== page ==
Whisky & Culture

Finding fellowship in café society

Jefferson Chase stops for a drink at Carson McCullers' Sad Café
By Jefferson Chase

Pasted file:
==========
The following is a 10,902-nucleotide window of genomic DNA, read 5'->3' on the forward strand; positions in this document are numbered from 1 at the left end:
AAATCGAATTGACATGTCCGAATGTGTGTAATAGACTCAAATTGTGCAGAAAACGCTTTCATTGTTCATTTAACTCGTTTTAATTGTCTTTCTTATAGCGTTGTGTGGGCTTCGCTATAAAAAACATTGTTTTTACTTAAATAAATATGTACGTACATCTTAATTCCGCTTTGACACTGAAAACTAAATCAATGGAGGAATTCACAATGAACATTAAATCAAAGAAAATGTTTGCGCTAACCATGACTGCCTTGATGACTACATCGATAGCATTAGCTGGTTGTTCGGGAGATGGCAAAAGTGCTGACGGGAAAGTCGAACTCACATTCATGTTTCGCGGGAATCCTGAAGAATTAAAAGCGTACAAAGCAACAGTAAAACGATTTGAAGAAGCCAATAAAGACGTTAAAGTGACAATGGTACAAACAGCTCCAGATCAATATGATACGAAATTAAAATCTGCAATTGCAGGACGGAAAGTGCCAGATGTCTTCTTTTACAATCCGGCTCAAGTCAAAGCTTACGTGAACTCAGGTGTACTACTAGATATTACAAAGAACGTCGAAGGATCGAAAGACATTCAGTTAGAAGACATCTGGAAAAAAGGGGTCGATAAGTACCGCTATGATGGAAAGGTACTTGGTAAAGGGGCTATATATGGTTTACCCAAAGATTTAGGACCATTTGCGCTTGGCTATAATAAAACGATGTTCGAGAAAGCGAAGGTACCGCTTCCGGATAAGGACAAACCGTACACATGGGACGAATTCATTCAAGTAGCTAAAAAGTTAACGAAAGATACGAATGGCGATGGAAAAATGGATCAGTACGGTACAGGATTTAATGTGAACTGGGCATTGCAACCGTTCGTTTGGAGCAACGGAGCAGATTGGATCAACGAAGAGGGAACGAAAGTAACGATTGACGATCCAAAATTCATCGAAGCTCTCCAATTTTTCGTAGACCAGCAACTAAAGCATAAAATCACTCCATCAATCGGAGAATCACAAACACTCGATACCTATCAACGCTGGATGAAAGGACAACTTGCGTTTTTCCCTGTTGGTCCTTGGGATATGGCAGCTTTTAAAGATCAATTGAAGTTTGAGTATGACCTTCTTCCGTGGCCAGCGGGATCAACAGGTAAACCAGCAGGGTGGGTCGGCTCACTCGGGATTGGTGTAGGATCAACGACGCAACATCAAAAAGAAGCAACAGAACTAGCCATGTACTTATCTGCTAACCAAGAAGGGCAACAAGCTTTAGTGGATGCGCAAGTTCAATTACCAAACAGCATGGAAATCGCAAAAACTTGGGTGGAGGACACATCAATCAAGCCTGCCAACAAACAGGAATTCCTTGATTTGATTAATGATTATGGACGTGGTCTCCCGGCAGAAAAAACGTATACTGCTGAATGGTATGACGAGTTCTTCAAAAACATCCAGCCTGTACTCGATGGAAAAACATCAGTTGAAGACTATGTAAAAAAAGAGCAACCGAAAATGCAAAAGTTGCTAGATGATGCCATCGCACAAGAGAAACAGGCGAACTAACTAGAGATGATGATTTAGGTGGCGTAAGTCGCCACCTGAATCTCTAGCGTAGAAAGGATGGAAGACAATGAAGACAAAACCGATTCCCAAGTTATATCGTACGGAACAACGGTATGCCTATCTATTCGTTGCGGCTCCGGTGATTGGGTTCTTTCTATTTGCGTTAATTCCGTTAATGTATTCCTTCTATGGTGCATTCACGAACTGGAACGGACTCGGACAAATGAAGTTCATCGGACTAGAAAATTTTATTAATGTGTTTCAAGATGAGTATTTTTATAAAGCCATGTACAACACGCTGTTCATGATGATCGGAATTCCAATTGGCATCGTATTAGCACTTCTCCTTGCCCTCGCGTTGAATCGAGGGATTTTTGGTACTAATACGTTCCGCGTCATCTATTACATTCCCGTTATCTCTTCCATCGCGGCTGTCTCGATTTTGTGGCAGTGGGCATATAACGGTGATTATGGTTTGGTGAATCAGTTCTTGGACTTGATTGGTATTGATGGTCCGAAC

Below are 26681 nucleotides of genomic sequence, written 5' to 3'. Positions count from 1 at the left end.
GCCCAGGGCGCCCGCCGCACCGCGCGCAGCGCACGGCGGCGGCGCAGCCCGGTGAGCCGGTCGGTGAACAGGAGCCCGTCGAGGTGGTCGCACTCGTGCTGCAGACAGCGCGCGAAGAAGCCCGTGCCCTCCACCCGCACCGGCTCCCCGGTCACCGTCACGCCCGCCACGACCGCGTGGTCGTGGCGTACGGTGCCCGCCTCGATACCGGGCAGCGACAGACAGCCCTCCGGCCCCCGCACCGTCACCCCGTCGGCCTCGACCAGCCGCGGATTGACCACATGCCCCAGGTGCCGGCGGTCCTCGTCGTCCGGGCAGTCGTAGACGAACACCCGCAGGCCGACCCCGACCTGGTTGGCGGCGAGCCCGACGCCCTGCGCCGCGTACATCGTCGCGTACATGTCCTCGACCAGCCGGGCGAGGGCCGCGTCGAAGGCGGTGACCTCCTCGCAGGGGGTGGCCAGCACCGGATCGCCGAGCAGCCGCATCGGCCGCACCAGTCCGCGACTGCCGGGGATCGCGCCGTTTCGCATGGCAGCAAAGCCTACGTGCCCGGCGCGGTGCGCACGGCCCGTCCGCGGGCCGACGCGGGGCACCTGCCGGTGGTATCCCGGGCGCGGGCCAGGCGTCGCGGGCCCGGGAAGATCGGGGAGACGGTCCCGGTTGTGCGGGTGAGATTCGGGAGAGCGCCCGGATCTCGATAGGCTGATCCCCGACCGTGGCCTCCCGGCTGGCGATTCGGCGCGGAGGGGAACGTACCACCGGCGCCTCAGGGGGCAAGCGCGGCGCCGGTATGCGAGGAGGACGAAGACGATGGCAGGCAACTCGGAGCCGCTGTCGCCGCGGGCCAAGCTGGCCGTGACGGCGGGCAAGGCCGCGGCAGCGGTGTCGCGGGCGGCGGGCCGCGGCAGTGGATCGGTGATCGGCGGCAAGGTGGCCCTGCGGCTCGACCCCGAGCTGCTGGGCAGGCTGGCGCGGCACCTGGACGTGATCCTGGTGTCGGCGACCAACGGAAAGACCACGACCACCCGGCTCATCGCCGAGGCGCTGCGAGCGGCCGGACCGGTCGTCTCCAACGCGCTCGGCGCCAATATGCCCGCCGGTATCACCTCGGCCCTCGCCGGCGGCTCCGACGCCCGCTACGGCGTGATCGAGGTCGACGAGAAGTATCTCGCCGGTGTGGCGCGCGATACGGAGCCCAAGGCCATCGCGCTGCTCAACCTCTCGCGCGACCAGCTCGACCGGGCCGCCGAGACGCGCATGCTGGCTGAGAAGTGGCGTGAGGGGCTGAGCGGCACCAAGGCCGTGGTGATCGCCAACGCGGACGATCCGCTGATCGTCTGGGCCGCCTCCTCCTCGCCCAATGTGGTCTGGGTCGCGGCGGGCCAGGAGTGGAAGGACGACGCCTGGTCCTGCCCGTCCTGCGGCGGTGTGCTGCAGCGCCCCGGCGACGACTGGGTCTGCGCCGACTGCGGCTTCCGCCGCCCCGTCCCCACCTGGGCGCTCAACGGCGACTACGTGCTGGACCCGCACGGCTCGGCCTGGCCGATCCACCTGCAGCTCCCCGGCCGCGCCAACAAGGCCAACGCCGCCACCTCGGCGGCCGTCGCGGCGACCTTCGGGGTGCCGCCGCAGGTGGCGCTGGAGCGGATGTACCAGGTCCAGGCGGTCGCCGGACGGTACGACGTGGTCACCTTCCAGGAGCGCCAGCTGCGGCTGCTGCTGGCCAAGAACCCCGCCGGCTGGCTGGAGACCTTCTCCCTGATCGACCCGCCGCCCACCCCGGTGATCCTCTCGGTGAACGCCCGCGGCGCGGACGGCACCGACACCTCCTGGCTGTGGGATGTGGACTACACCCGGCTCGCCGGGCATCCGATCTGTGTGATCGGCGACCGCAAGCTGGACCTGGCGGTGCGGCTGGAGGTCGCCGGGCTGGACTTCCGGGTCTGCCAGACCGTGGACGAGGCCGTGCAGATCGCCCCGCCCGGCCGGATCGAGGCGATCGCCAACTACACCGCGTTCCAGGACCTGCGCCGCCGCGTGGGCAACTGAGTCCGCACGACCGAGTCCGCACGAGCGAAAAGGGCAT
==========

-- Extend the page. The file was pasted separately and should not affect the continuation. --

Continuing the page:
When Carson McCullers wrote The Ballad of the Sad Café in 1941, she was 24 and had already seen enough of life’s hard knocks to know whereof she wrote.Born Lula Carson Smith in Columbus, Georgia, McCullers had already suffered the first of a series of strokes that would keep her semi-paralysed and in pain for the rest of her days.She was also in the midst of an on-again-off-again marriage that would lead to a failed suicide attempt on her part – and a successful one on her husband’s.A small miracle then that she was able to wring a measure of temporary joy out of her work.Sad Café tells the story of a drinking establishment in a desultory Southern town. The heroine is Amelia Evans, an impecunious, tough-as-nails divorcée, who owns the village general store, serves as a country doctor and – most importantly, runs the local still.Solitary and self-contained, Miss Amelia’s life takes an unexpected turn when a hunchbacked cousin shows up and unlocks the maternal instincts in her heart.That in turn inspires her to bring some cheer to the otherwise drab hamlet.The whiskey they drank that evening (two big bottles of it) is important… Perhaps without it there would never have been a café. For the liquor of Miss Amelia has a special quality of its own. It is clean and sharp on the tongue, but once down a man it glows inside him for a long time afterward. And that is not all. It is known that if a message is written with lemon juice on a clean sheet of paper there will be no sign of it.But if the paper is held for a moment to the fire then the letters turn brown and the meaning becomes clear. Imagine that the whiskey is the fire and that the message is that which is known only in the soul of a man…McCullers could have been describing her own prose: hard, clean and revealing.Graham Greene once compared her to William Faulkner, saying he actually preferred McCullers because she was easier to understand.What’s particularly insightful about this novella is the depiction of the positive effect a bar can have on a community.People improve when they can go out to a place where they feel at home.The atmosphere of a proper café implies these qualities: fellowship, the satisfactions of the belly and a certain gaiety and grace of behaviour. This had never been told to the gathering in Miss Amelia’s store that night. But they knew it of themselves, although never, of course, until that time had there been a café in the town.At the beginning of the story, the town’s inhabitants are depicted as little better than an ill-mannered squabbling rabble.The café gives them that special kind of human dignity which comes only from mutual enjoyment.Anyone who has ever had a favourite bar can relate to this paradigmatic tale.The solace of the communal watering hole is for McCullers the opportunity to take a pause from existential concerns.There, for a few hours at least, the deep bitter knowing that you are not worth much in this world could be laid low.Yet as anyone who has ever had a favourite close knows, even the best bars are transient phenomena, to be treasured while they exist and mourned once they’re gone. The novella is not called The Ballad of the Sad Café for nothing.When Miss Amelia’s ex-husband arrives in town, the days of joy are numbered, and the town will be left worse off than before.Carson McCullers’ life was a story of struggle. It took her 10 years to get The Ballad of the Sad Café published. Yet this story stands out in particular among her work for its refusal to wallow in hardship and moaning.How refreshing in comparison to all the depictions of bars as hell-holes where the terminally lonely ruin their minds and livers. McCullers who knew infirmity inside and out, also knew that people sometimes reach their best when there’s a bottle of booze around to smooth the journey.Carson McCullers’ The Ballad of the Sad Café is published by Penguin Books.